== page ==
To describe Roly-Poly as homeless would conjure up the wrong image of him, I think.
You see when I first moved from Ann Arbor, Michigan, to Chicago 12 years ago, homeless people intimidated me. I would throw coins at them just so they would leave me alone. Later, to save money, I adopted a more proactive approach. I greeted them with a “Hey, what’s up?” before they could spit out their opening pitch. It dawned on me that this only made things worse. I’d failed to anticipate their skill for latching onto strangers and not letting go. One guy on the ‘L’, after a half hour of him trying to convince me to withdrawal money out of an ATM, ended our interaction with epithets: honky, uptight motherfucker, fag. No, my guy Roly-Poly isn’t like that.
I should explain his nickname: I call him Roly-Poly, or Roly for short, because in the winter he wears a long, quilted coat, the same color and texture as those bugs that curl into themselves when you touch them. I guess most people know them as pill bugs.
I should also describe the way he walks: An injury, or perhaps old age, has soldered his spine into a right angle above the waist. He’s bent like a crowbar and he’s just as rigid. The first time I saw him walking toward me, I thought he was a headless man somehow wearing a Flava Flav clock around his neck. Stepping closer I realized the clock was actually the top of his bald head. He requires the aid of a thin, wire cart to maintain the minimum obtuse angle required for walking. Three heavy-looking garbage bags reside in the cart. I imagine without them there he’d fold back in half. His posture makes any social interaction with him difficult, which is why in the five years we’ve walked past each other, Roly’s never asked me for a thing. We’ve never even spoken.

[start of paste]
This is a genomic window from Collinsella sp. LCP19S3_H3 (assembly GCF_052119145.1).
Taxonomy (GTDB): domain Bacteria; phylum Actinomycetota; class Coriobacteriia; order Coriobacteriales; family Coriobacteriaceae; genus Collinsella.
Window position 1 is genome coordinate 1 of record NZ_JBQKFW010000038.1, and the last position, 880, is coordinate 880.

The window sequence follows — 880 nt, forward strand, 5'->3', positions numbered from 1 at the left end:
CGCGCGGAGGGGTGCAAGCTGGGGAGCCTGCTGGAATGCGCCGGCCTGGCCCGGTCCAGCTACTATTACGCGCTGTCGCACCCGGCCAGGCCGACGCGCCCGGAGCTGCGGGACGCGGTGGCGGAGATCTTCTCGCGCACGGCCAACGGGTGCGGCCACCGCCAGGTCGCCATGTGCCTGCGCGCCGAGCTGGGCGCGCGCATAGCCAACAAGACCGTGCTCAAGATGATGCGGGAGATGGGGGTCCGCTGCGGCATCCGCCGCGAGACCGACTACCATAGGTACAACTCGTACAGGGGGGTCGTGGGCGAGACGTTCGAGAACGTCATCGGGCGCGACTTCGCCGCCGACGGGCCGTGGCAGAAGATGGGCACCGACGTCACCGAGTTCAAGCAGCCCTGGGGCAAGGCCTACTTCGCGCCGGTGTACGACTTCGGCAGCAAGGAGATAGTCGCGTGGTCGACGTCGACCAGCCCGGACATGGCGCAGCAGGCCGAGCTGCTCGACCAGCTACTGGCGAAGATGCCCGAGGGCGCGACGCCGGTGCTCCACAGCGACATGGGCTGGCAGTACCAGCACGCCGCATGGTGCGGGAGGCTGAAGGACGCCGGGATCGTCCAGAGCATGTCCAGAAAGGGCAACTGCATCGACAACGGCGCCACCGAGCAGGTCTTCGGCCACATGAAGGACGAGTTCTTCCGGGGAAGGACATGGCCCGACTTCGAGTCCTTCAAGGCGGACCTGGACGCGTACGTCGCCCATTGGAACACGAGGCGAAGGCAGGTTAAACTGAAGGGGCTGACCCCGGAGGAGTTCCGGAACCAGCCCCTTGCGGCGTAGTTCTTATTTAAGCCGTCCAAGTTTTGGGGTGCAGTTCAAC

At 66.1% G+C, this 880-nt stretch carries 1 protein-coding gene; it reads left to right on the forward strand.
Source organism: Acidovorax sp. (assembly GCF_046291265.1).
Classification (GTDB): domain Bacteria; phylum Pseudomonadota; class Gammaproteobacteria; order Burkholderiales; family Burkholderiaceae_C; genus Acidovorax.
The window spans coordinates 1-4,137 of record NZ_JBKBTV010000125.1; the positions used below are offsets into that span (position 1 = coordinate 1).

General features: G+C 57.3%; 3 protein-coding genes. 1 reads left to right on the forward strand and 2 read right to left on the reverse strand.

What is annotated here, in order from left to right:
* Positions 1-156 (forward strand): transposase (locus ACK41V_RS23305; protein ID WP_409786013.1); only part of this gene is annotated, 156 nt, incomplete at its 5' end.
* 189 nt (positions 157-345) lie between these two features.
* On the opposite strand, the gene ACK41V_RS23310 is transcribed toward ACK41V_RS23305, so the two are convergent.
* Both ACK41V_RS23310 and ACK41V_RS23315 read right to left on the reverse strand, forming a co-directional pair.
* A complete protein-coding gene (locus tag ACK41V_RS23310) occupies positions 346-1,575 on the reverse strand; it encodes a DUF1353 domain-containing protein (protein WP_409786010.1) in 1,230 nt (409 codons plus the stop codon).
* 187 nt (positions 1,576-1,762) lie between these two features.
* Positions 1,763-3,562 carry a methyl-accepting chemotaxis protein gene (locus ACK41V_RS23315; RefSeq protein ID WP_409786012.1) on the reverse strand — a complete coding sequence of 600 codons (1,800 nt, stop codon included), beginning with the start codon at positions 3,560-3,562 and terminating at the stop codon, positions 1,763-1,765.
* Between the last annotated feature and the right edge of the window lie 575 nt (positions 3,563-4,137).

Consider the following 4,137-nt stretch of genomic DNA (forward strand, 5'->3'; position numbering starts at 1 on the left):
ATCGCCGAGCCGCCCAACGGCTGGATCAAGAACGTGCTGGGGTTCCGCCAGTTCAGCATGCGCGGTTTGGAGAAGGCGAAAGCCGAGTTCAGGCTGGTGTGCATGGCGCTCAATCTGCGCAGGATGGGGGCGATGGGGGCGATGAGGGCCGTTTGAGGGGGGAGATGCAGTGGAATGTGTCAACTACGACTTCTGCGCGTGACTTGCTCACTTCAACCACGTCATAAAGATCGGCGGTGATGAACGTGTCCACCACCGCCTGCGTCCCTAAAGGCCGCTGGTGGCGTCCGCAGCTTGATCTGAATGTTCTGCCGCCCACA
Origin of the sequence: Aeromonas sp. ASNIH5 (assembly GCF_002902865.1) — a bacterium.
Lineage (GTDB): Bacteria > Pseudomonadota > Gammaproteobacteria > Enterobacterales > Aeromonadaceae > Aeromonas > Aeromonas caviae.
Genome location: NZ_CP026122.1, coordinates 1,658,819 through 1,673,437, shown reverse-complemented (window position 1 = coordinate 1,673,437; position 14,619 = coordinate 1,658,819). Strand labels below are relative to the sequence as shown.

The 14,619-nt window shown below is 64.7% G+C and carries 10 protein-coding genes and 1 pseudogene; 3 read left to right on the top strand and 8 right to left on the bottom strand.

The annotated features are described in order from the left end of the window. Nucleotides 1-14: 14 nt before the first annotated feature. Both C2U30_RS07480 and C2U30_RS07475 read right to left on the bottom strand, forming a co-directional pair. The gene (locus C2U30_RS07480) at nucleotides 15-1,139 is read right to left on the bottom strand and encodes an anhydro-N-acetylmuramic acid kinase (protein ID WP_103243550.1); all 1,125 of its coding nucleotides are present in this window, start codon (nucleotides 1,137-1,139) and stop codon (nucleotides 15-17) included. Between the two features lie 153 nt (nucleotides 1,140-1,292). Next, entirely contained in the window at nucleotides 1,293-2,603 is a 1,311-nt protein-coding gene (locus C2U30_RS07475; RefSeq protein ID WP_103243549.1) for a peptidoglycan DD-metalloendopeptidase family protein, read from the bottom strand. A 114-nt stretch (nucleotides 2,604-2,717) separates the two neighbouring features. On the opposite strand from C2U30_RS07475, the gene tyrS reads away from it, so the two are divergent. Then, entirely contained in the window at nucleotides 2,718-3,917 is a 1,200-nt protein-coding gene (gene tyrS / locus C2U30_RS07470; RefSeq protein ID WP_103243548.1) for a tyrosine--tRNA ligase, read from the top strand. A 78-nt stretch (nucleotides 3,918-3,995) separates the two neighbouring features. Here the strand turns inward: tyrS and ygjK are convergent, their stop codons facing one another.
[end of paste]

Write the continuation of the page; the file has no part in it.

I find his weird combination of rigidity and feebleness unnerving, but it also makes me want to cheer after every belabored step he takes. I’ve thought about offering him my arm to help him navigate around this city’s canyon-like potholes, but I never have because, despite his condition, I’ve seen him conquer snow drifts and flooded streets. Roly’s the type that holds his pride in his hand like an egg. Or he would if he didn’t have to hold on to that damn cart all the time.
I’m not sure Roly is homeless; he could just be eccentric. There’s a very fine line between the two. I know he sleeps all day in the library and he keeps garbage bags as company. Both facts could qualify him as a candidate for homelessness. But his personal hygiene, his omnipresent cigarette, and his maintenance of a daily schedule might indicate mere eccentricity. That last fact, for me, suggests he’s beholden to someone. A niece, maybe, or a grandson.
Over the years, Chicago has taught me to be ambivalent toward strangers: no eye contact, acknowledge any requests but keep on walking, be polite yet firm. If I ever get the chance to talk to him, Roly will be an exception. I feel bad not having the first clue what his face looks like. I catch myself holding my breath as I walk by hoping I might get the chance to help him somehow. And I’m dying to hear his story.
Despite the city’s attempts to harden me, I think I still have a glimmer of humanity in me yet.